Here Comes the GPhone
The Wall Street Journal (sub. req.) reports on the possibility of the long rumored Google phone. Google has a few different avenues, The Journal reports: partner or build.
Partnering would require the perennial challenge of working with carriers that now seem unwilling to cede control (or the type of search revenue share that Google is asking for) to make this happen. This defeatist position on the part of U.S. carriers has been the No. 1 detriment to mobile local search innovation and application development.
As we’ve mentioned in the past, the Web browsing capabilities of the iPhone could be the avenue through which search app developers can finally sidestep the carrier control over the home screen of devices that run on their networks.
A phone from Google could also do this, if the company pushes its weight around enough, to appeal to carriers with an enticement of brand appeal and revenue boosting possibilities for data consumption, amid hyper competition and falling revenues in the mobile voice arena. Sound familiar? This is precisely how Apple got in bed with AT&T for the iPhone.
The iPhone will soon become compelling enough that other carriers will have to adopt, despite worries over enabling a device that has Wi-Fi capability, an elegant browsing experience and other things that could allow consumers to sidestep consumption of carrier voice packets (Wi-Fi-enabled VoIP is one concern here).
This will take approximately two years to happen (the length of AT&T’s contract with Apple). The same thing will happen with a prospective Google phone. Carriers will come around out of necessity to compete. Give it time.
Time to Build?
Google’s other possible avenue, which could be very interesting to watch, is to snub its nose at carriers altogether and buy its own wireless spectrum – something it has indicated it would like to do at an upcoming government auction for a swath of open spectrum.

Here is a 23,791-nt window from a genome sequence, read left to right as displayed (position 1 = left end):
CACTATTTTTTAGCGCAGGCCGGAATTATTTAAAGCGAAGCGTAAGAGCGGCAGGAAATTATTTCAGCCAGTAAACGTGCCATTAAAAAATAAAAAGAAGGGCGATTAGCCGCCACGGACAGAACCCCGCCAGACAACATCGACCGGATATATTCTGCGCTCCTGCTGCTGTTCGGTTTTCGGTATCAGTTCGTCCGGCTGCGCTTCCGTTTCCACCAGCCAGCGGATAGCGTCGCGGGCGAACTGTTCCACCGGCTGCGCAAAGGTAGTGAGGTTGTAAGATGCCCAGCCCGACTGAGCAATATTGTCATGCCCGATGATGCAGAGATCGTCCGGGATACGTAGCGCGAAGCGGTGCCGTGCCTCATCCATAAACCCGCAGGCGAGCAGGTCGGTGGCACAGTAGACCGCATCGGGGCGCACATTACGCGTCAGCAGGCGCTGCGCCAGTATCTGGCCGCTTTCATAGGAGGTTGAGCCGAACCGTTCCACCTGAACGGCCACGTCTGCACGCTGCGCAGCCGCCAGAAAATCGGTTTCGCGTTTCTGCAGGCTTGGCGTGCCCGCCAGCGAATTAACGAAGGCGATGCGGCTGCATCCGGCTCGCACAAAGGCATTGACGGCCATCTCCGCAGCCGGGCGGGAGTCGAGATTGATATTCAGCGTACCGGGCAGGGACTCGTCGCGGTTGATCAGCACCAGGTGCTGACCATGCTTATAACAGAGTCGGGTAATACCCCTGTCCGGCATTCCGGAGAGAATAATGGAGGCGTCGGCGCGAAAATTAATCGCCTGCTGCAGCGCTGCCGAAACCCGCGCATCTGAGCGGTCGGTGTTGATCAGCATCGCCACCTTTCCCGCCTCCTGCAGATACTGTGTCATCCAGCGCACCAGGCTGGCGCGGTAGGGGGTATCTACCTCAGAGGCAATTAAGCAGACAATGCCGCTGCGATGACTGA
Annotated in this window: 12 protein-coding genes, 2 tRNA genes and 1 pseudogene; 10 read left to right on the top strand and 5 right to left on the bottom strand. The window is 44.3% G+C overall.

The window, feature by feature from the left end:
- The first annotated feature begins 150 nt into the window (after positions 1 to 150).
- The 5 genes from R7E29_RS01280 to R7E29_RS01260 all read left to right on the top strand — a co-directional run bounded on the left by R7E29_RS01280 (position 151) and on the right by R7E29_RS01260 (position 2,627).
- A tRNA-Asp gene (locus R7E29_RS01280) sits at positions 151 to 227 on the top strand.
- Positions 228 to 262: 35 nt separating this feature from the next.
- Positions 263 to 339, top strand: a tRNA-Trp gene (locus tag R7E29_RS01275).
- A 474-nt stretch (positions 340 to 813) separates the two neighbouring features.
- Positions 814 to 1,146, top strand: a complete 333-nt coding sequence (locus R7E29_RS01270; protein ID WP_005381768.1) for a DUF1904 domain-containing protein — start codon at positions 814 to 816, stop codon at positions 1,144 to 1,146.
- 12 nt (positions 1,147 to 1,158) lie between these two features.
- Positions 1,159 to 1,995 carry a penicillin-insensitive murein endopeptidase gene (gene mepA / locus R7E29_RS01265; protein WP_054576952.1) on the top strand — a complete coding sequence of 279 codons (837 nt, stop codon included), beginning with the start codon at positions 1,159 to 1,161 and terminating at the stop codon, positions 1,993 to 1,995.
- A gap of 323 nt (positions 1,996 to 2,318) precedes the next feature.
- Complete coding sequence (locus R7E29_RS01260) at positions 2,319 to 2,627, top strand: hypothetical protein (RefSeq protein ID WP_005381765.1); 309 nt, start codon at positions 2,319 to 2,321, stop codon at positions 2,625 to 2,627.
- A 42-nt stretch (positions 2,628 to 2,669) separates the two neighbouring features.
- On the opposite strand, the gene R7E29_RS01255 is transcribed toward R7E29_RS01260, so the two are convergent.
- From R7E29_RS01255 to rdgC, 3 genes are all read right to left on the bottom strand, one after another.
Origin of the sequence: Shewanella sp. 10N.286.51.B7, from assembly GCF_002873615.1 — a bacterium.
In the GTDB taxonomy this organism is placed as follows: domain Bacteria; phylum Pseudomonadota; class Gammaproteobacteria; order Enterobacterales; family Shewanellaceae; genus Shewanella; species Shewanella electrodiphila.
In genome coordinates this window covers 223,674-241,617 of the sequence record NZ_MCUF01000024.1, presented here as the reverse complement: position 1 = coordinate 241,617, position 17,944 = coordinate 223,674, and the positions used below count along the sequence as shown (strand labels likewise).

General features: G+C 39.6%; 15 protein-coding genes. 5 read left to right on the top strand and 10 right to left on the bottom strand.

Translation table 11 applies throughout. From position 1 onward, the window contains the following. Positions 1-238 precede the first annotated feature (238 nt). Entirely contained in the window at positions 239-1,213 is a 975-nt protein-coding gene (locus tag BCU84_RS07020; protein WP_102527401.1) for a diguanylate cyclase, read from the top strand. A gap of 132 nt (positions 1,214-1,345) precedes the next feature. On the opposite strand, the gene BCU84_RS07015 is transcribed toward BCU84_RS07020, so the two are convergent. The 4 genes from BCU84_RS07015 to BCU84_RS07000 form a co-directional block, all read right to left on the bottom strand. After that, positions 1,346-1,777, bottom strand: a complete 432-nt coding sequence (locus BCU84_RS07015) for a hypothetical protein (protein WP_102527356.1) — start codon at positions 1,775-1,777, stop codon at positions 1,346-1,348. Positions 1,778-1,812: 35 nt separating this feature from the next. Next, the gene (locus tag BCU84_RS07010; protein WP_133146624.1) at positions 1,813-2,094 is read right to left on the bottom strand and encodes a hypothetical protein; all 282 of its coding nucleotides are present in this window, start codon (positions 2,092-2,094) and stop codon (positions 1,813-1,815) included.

This would essentially make Google its own carrier, with lots of power to do things that carriers aren’t able or willing to do. More important, it would give Google a direct channel to consumers to do all the things that it has only been able to do in watered down form (Gmail for mobile, mobile maps, etc.) through the carriers. This would cost billions and likely land Google in a position, like the carriers, of being overly protective of that investment.
I’m not sure which avenue would be better for consumers, and Google could essentially do both as it forms mobile partnerships and slowly builds its own network, which will take a few years. Carriers will meanwhile try unsuccessfully to block such efforts, but again they will partner with Google out of short-term competitive necessity.
Either way, we can expect to see a great deal more innovation (finally) in the mobile local search area. The Gphone itself is rumored to be free to consumers and completely ad supported – a novel concept in telecommunications. This could also importantly accelerate advertiser adoption of mobile marketing by creating an easy avenue — i.e. some sort of component or add-on to AdWords.
Combined with the iPhone’s effect on mobile local search innovation, and rising mobile search adoption (partly due to younger generations’ mobile affinities and their gradual buying empowerment over time), MoLo’s day will come. Soon.